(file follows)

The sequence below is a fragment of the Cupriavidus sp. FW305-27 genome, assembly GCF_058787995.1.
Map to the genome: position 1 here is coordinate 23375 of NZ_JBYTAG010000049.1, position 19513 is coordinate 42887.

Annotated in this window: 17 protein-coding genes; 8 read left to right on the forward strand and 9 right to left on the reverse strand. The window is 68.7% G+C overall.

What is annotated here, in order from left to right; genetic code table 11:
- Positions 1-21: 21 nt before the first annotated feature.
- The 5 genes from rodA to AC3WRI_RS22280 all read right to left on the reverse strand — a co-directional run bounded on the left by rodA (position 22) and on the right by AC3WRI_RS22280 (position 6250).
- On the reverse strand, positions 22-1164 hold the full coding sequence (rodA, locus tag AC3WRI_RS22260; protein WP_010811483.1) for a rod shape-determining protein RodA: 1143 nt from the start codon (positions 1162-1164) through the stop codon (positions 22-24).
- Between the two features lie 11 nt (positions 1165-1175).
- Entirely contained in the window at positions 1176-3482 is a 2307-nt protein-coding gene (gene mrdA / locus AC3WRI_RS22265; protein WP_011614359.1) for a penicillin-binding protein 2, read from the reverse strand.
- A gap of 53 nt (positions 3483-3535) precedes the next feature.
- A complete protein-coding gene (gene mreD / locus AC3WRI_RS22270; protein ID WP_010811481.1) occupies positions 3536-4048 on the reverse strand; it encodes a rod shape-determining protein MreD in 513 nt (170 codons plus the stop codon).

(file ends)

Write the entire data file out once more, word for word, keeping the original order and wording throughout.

The sequence below is a fragment of the Cupriavidus sp. FW305-27 genome, assembly GCF_058787995.1.
Map to the genome: position 1 here is coordinate 23375 of NZ_JBYTAG010000049.1, position 19513 is coordinate 42887.

Annotated in this window: 17 protein-coding genes; 8 read left to right on the forward strand and 9 right to left on the reverse strand. The window is 68.7% G+C overall.

What is annotated here, in order from left to right; genetic code table 11:
- Positions 1-21: 21 nt before the first annotated feature.
- The 5 genes from rodA to AC3WRI_RS22280 all read right to left on the reverse strand — a co-directional run bounded on the left by rodA (position 22) and on the right by AC3WRI_RS22280 (position 6250).
- On the reverse strand, positions 22-1164 hold the full coding sequence (rodA, locus tag AC3WRI_RS22260; protein WP_010811483.1) for a rod shape-determining protein RodA: 1143 nt from the start codon (positions 1162-1164) through the stop codon (positions 22-24).
- Between the two features lie 11 nt (positions 1165-1175).
- Entirely contained in the window at positions 1176-3482 is a 2307-nt protein-coding gene (gene mrdA / locus AC3WRI_RS22265; protein WP_011614359.1) for a penicillin-binding protein 2, read from the reverse strand.
- A gap of 53 nt (positions 3483-3535) precedes the next feature.
- A complete protein-coding gene (gene mreD / locus AC3WRI_RS22270; protein ID WP_010811481.1) occupies positions 3536-4048 on the reverse strand; it encodes a rod shape-determining protein MreD in 513 nt (170 codons plus the stop codon).